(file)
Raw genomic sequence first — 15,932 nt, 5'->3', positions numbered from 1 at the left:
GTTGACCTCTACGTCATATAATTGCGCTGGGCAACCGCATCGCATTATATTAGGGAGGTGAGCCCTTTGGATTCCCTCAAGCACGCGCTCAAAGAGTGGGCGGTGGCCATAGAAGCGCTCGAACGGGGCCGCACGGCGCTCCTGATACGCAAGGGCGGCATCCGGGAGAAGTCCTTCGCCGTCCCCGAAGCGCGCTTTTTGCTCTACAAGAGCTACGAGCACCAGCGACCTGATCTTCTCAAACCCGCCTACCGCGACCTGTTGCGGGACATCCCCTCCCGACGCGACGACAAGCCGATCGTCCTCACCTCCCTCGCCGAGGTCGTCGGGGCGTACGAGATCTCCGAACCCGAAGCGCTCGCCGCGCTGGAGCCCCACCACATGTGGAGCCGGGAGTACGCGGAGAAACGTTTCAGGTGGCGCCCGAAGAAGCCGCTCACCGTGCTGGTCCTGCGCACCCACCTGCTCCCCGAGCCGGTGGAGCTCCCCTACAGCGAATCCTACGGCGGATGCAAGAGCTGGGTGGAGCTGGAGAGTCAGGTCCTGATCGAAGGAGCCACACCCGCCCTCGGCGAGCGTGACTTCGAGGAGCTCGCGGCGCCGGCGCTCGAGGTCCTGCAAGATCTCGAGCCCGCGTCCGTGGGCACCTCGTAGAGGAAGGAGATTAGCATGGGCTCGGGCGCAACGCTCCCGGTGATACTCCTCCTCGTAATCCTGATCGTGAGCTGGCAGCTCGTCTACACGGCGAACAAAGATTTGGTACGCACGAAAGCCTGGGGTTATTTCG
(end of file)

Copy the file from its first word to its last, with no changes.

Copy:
Raw genomic sequence first — 15,932 nt, 5'->3', positions numbered from 1 at the left:
GTTGACCTCTACGTCATATAATTGCGCTGGGCAACCGCATCGCATTATATTAGGGAGGTGAGCCCTTTGGATTCCCTCAAGCACGCGCTCAAAGAGTGGGCGGTGGCCATAGAAGCGCTCGAACGGGGCCGCACGGCGCTCCTGATACGCAAGGGCGGCATCCGGGAGAAGTCCTTCGCCGTCCCCGAAGCGCGCTTTTTGCTCTACAAGAGCTACGAGCACCAGCGACCTGATCTTCTCAAACCCGCCTACCGCGACCTGTTGCGGGACATCCCCTCCCGACGCGACGACAAGCCGATCGTCCTCACCTCCCTCGCCGAGGTCGTCGGGGCGTACGAGATCTCCGAACCCGAAGCGCTCGCCGCGCTGGAGCCCCACCACATGTGGAGCCGGGAGTACGCGGAGAAACGTTTCAGGTGGCGCCCGAAGAAGCCGCTCACCGTGCTGGTCCTGCGCACCCACCTGCTCCCCGAGCCGGTGGAGCTCCCCTACAGCGAATCCTACGGCGGATGCAAGAGCTGGGTGGAGCTGGAGAGTCAGGTCCTGATCGAAGGAGCCACACCCGCCCTCGGCGAGCGTGACTTCGAGGAGCTCGCGGCGCCGGCGCTCGAGGTCCTGCAAGATCTCGAGCCCGCGTCCGTGGGCACCTCGTAGAGGAAGGAGATTAGCATGGGCTCGGGCGCAACGCTCCCGGTGATACTCCTCCTCGTAATCCTGATCGTGAGCTGGCAGCTCGTCTACACGGCGAACAAAGATTTGGTACGCACGAAAGCCTGGGGTTATTTCG